A Cambridge University college handed over a bronze cockerel looted from Africa in the 19th century to Nigerian authorities on Wednesday, as part of a modest but growing effort in some European countries to return African art taken by colonial powers.
Jesus College is the first U.K. institution to give back one of the artifacts known as the Benin Bronzes. British colonial forces took the Okukor statue in 1897 from the Court of Benin in what is now Nigeria – among thousands of artworks seized by occupying troops -- and it was given to the college in 1905.
The college removed it from public view in 2016 after students protested, saying it represented a colonial narrative. The college set up a working group that concluded the statue belongs to the Oba of Benin, head of the historic Eweka dynasty of the Benin Empire. The empire centered on Benin City in modern-day Nigeria.
His Royal Majesty, Oba of Benin, Omo N’Oba N’Edo Uku Akpolokpolo, Ewuare II, welcomed the handover decision. “We truly hope that others will expedite the return of our artworks, which in many cases are of religious importance to us,” he said when it was announced.
Hundreds of seized Benin Bronzes ended up in the British Museum in London, and hundreds more were sold to other collections such as the Ethnological Museum in Berlin. Germany this year said it would return the items in its possession.
The British Museum said on Monday it is working on a collaboration with Nigeria, linked to the construction of a new museum in the West African country, which will allow to “reunite Benin artworks from international collections.” The museum is also in a decades-long tug-of-war with the Greek government over a restitution of the Elgin, or Parthenon, Marbles.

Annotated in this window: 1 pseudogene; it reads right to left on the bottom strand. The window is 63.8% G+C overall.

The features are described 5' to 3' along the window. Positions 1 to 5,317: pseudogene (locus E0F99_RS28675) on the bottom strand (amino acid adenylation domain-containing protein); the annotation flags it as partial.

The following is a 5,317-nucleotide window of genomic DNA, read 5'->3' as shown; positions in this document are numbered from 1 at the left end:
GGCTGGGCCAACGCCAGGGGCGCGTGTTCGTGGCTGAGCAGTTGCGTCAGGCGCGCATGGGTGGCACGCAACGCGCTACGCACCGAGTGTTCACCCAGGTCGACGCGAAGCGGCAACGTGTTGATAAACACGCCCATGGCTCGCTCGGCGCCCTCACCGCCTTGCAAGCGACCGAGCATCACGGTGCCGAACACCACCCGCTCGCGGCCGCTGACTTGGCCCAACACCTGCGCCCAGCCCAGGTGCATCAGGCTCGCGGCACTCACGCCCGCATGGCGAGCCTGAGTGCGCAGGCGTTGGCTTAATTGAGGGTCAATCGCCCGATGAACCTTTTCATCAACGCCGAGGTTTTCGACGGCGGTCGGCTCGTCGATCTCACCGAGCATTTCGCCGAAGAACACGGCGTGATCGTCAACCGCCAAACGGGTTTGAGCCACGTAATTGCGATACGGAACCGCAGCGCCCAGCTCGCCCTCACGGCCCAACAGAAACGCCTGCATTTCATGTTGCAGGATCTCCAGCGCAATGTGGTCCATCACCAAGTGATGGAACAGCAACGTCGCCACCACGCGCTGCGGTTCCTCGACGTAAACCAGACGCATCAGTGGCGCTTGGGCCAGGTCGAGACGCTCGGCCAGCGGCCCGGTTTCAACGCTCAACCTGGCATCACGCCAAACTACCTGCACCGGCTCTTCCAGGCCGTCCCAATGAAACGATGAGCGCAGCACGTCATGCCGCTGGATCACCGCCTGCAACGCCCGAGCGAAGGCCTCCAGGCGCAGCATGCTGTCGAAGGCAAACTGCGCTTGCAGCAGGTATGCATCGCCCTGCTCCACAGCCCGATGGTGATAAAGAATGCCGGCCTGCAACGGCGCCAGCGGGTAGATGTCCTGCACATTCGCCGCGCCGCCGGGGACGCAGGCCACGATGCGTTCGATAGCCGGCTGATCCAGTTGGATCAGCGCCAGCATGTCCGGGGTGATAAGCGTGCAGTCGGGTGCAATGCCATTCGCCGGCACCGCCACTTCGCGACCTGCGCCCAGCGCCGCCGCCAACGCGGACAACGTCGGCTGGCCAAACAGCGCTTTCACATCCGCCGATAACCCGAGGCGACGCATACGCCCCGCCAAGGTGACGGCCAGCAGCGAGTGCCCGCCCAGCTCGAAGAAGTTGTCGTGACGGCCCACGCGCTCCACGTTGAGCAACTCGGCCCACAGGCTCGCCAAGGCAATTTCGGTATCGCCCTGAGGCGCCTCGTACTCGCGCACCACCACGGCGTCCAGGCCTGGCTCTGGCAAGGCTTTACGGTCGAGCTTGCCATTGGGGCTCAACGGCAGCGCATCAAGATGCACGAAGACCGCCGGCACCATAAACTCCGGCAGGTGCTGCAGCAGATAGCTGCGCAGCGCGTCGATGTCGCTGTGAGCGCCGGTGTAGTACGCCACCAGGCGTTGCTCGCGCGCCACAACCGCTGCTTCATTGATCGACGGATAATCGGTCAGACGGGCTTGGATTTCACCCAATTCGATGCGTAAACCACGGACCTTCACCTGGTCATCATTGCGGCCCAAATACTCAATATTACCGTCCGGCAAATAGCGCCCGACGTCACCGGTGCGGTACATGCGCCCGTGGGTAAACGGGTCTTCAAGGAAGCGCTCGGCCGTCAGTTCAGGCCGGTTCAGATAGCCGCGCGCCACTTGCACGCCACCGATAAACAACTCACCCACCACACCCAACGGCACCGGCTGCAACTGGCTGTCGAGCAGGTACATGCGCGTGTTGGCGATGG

Meanwhile France next month will hand over 26 looted colonial-era artifacts to the government of Benin – some of the estimated 90,000 African artworks held in French museums.
The wooden anthropomorphic statues, royal thrones and sacred altars from the collection known as the “Abomey Treasures” were pilfered by the French army 129 years ago, and are currently on display in Paris.
President Emmanuel Macron is visiting the exhibit on Wednesday with Benin authorities. Macron has called for more such returns, lamenting in 2017 “that a large part of many African countries’ cultural heritage lies in France.”
Such returns are controversial in Europe where many museums hold works acquired during colonial times. So far, France has only turned over one item — a sword handed to the Army Museum in Senegal.
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